The decision to become a professional writer happens somewhere between the inner knowing that you are a writer, the daily act of writing itself, and then some kind externalisation. Like hearing your friends introduce you at parties … oh Jane’s a writer she could help you.
“Perhaps the greatest barrier for any of us as we look for an expanded life is our own deeply held skepticism.”
Julia Cameron (The Artist’s Way)
For me (and maybe for you too) I wanted for such a long to time to write professionally but believing that my writing was actually good enough to sell, or that my skills as a writer could attract an hourly rate, or that someone would buy my books, was a huge obstacle I found difficult to overcome. Unless you have the confidence to see yourself as a writer it’s quite difficult to upgrade your dreaming to doing, and start taking real action to build that writing business.
A Daily Writing Practice
The only thing I have found that actually makes you feel like a writer is to write. And write. And write. In fact getting yourself into a daily writing practice is essential if you’re serious about a writing career. And it doesn’t matter whether you see yourself as a non-fiction author, a novelist, or a freelance copywriter, you need to be writing every day.
Julia Cameron (author of the amazing book The Artist’s Way) says writing three pages of handwritten notes (stream-of-consciousness style) every morning as soon as you wake up is the key to unlocking your inner creativity. For me, these ‘Morning Pages’ inspire my creativity and have now become the foundation of my professional writing practice.
Writing morning pages trains you to articulate your inner thoughts into text. For those of you who haven’t read a Virginia Woolf novel, stream of consciousness type writing is recording your thoughts as they occur and without edit. So your aim is to capture every random thought with your pen (no, not by the percussive sound of your keyboard).
Establish discipline with Morning Pages
Morning pages can be really daunting when you first start. Your thoughts arrive so fast it’s so easy to find yourself 10 minutes in with just a few lines of text — you’ve become lost in a day dream. But with practice and focus the discipline will come. You’ll dream less and write more, and eventually you will be able to write three full pages of handwritten notes in less than 30 minutes.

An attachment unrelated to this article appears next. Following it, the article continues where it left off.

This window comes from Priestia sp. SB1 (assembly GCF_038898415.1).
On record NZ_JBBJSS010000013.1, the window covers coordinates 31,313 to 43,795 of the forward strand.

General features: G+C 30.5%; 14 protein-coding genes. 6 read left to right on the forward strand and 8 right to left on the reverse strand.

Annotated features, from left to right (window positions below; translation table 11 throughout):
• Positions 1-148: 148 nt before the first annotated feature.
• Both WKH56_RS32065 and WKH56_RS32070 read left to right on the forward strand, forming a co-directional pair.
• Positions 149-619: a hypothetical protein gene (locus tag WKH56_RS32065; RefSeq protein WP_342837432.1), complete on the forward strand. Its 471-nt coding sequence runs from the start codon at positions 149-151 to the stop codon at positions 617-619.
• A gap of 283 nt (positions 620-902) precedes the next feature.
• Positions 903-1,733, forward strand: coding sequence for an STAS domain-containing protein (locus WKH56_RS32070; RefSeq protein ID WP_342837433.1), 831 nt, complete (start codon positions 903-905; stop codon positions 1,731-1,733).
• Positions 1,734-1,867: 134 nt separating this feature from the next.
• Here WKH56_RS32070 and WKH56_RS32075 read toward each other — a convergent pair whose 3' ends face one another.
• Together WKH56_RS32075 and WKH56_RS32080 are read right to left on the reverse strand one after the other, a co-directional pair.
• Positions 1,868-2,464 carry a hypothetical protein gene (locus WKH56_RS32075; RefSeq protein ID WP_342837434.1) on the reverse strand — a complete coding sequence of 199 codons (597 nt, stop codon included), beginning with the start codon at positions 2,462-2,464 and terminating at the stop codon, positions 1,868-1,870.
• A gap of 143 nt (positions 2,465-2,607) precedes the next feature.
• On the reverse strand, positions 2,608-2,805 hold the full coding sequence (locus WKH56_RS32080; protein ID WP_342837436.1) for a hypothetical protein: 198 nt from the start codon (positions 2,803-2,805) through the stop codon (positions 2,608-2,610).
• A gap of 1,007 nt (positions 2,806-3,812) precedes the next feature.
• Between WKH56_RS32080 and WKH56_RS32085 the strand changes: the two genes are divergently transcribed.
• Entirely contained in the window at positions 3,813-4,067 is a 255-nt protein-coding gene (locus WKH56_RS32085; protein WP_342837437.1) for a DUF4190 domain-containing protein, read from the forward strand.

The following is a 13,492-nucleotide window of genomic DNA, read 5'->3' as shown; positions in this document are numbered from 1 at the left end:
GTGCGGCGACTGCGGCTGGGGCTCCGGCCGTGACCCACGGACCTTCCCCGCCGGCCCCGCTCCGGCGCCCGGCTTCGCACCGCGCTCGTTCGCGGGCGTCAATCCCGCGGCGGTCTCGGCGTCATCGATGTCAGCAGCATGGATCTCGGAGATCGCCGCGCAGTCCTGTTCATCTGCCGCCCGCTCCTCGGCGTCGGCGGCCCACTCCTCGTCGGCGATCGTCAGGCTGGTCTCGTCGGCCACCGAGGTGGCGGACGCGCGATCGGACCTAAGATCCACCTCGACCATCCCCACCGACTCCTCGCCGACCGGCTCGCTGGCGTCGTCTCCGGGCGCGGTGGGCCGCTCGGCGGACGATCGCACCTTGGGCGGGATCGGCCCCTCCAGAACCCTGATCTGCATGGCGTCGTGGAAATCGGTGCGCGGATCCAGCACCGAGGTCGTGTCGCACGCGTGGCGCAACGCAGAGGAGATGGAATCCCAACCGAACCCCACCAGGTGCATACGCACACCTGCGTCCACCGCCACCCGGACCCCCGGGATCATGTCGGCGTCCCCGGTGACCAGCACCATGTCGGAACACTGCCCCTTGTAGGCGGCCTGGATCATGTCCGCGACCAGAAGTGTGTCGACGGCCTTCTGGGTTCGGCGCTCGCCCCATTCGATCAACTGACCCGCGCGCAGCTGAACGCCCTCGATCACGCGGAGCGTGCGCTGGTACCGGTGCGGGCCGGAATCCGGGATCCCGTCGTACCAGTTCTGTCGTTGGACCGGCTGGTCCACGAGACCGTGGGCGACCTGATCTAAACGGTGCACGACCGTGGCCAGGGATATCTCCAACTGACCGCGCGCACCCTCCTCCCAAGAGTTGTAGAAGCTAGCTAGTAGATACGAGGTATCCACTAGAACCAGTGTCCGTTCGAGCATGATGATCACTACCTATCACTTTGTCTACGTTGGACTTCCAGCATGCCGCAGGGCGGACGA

The discipline you gain by learning to articulate your thoughts into text is exactly the training you need to become productive enough to write professionally. If you can’t push through 20-30 minutes of morning pages it’s unlikely you’ll sit long enough to finish a client’s blog post or a 30 chapter novel. And it’s a cold reality that it doesn’t matter how well you can write, if you can’t churn out enough copy to pay the bills you may as well stick to reading.
You’ll find it even harder too, of you don’t believe in yourself. Actually, if you don’t believe you’re a real writer you will find it almost impossible to write for clients. You’ll find it very difficult to get started (I’m sure all writer’s block stems in some way from lack of self-confidence) and once you do you’ll come up with a million excuses and ‘random’ accidents to interfere with your progress. Permit yourself to be a writer.
Thinking back to my first few clients it took me a ridiculous amount of time to finish their projects, and it all stemmed back to my lack of belief in my ability as a writer. I lost a few of those clients too — and with good reason on their behalf. But it was a renewed commitment to morning pages combined with a determination to really become a professional writer that turned things around for me.
Read to write
Apart from the morning pages, my daily writing practice also encompasses blogging, writing poetry, and at least one hour of reading. My reading list each day includes books about the craft of writing as well as blogs, magazines and journals. It’s so important to immerse yourself in the language and writing style of the latest authors, plus contemporary writers within your own professional genre.
Having a daily practice that includes reading as well as writing will do more than hone your writing chops, you’ll find yourself believing more (after all you’re reinforcing with action every single day). If you persevere, at some point you will start thinking of yourself as a professional writer.
Someone who believed in their writing enough to pitch a potential copywriting client or magazine, enough to write more than the book outline, or submit your short story collection to a publisher. Enough to move your inner knowing that you are a writer to a real externalisation — like creating an author FB page or tweeting out your novella.
Getting started as a professional writer will probably start with trepidation and maybe even terror, but with a daily writing practice that’s begins every morning as the sun is rising, you can build the confidence (as well as the discipline required) to make money from your writing.
© 2018 Melinda J. Irvine